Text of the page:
BEIJING (AP) — When most champions get off the slopes or the ice at the Beijing Olympics, they are handed Bing Dwen Dwen, the chubby panda mascot of the Games.
Where are the medals? They usually come later at a special ceremony — a system introduced in 1988 at the Calgary Games.
But immediately after competition, the winning athletes in Beijing receive a plush toy panda, stuffed inside a plastic shell that is meant to represent ice. Bing, in fact, means ice in Chinese. The toy is also adorned with a golden wreath.
Canadian snowboarder Mark McMorris won his third Olympic bronze medal on Monday and said he loved the prize that came with it.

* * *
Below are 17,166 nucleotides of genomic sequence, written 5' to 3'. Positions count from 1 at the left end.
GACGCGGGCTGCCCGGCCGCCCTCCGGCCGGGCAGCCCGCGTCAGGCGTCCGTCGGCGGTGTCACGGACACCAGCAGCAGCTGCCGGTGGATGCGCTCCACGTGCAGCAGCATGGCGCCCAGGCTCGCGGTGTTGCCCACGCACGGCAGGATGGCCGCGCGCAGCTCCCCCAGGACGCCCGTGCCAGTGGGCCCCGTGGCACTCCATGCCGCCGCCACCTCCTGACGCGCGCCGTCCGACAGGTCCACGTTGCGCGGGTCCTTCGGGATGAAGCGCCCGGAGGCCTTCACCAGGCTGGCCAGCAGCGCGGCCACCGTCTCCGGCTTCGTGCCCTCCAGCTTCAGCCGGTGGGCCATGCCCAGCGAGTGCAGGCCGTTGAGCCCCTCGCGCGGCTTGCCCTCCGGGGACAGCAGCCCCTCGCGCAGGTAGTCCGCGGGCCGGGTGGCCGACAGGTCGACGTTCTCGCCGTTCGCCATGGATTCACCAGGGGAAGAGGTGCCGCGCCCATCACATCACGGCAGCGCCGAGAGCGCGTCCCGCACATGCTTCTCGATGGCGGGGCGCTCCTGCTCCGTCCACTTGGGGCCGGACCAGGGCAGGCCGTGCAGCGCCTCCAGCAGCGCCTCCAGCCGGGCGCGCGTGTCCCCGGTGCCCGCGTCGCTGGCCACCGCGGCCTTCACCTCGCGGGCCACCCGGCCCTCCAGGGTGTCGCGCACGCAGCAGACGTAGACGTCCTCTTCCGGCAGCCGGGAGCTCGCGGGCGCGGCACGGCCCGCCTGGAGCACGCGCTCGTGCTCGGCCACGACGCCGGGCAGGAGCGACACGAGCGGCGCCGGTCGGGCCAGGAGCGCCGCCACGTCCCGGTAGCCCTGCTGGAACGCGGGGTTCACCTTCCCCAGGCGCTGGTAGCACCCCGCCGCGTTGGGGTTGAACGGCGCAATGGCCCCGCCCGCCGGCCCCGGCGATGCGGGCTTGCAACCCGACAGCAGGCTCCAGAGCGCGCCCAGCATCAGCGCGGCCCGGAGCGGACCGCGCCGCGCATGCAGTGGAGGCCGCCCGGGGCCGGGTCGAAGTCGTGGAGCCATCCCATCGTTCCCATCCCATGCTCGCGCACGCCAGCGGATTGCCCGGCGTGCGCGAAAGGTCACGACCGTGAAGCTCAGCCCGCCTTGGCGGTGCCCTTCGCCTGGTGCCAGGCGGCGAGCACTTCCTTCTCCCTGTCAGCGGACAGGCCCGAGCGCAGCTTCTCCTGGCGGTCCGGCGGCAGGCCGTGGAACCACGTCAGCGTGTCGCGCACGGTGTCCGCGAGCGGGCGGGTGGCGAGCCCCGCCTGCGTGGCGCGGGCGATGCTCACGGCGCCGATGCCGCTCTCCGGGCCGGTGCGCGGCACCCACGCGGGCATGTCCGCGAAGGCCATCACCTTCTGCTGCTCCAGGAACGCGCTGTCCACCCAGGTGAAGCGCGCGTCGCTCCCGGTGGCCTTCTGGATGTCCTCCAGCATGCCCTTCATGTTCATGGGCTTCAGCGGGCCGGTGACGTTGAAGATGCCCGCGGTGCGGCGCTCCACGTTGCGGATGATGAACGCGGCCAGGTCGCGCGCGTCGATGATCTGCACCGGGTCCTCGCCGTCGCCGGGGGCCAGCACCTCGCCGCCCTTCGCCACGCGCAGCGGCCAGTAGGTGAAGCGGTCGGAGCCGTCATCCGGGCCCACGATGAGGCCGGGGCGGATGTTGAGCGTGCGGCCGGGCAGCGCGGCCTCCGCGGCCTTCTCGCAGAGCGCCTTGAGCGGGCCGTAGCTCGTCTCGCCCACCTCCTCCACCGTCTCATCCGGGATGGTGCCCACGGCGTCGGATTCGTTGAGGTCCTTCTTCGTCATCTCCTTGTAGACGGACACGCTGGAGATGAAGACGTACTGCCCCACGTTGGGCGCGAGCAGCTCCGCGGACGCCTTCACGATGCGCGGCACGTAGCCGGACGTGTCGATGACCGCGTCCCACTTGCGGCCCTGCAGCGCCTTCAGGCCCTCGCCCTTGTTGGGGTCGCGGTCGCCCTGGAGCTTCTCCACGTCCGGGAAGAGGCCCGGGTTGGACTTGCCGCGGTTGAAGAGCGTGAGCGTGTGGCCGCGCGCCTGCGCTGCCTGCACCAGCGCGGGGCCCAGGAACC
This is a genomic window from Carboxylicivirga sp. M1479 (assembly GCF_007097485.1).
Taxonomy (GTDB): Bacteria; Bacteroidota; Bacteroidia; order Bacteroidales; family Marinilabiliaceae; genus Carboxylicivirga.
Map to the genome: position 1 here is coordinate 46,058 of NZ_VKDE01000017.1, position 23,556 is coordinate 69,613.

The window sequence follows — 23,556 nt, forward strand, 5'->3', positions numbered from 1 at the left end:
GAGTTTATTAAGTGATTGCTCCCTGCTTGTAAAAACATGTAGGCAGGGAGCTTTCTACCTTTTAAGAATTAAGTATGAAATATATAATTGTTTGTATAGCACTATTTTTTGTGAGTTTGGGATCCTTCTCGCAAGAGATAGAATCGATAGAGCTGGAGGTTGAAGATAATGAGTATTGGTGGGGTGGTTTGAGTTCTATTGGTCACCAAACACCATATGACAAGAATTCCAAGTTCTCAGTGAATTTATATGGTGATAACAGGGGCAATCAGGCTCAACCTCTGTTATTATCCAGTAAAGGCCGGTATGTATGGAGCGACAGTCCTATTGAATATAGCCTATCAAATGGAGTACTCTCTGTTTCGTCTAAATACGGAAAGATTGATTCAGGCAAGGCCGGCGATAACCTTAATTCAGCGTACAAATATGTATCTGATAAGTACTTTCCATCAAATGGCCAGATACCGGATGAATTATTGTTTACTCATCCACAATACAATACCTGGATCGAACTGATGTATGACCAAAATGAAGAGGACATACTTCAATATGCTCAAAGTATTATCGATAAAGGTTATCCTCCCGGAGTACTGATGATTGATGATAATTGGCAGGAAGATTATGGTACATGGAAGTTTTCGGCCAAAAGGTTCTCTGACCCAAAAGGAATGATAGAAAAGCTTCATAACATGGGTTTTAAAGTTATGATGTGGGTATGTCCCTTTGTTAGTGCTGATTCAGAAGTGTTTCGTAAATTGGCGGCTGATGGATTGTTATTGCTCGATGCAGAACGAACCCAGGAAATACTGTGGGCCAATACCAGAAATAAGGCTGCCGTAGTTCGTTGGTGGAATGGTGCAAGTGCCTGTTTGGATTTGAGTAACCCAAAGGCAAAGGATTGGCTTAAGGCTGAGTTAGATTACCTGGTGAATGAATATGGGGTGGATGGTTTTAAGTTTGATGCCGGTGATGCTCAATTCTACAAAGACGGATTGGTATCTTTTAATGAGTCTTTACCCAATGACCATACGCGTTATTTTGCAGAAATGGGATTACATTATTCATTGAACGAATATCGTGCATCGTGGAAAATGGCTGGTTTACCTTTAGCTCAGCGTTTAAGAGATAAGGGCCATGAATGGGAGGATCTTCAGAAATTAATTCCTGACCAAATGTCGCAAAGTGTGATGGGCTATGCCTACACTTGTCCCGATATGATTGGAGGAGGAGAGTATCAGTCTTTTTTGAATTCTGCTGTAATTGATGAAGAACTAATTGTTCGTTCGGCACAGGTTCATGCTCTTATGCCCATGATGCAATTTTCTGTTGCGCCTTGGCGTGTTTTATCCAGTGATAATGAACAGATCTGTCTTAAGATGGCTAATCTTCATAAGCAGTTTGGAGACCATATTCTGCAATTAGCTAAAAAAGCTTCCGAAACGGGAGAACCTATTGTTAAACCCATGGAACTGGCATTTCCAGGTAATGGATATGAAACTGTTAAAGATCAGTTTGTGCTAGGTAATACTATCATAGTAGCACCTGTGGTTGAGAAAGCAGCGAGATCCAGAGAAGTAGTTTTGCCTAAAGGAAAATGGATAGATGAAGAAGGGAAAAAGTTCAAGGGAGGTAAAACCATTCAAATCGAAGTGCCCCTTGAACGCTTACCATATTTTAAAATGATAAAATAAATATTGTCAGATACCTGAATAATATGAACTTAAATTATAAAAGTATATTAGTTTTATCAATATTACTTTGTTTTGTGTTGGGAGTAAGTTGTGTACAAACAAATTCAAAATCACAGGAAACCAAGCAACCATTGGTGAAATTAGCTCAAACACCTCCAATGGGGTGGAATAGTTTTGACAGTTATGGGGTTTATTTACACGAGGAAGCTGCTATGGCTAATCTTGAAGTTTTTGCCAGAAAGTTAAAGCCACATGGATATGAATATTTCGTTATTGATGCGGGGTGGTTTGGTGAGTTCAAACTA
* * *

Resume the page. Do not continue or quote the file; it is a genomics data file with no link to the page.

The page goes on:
“I always claimed back in the day that my spirit animal is a panda. I love pandas,” he said.
A similar ritual unfolded at the Pyeongchang Games four years ago. There, immediately after winning gold, silver or bronze, medalists got Soohorang, a striped white tiger that served as the mascot for those Games.
The tradition of giving a mascot to the winners has existed for more than a decade at the Youth Olympics.
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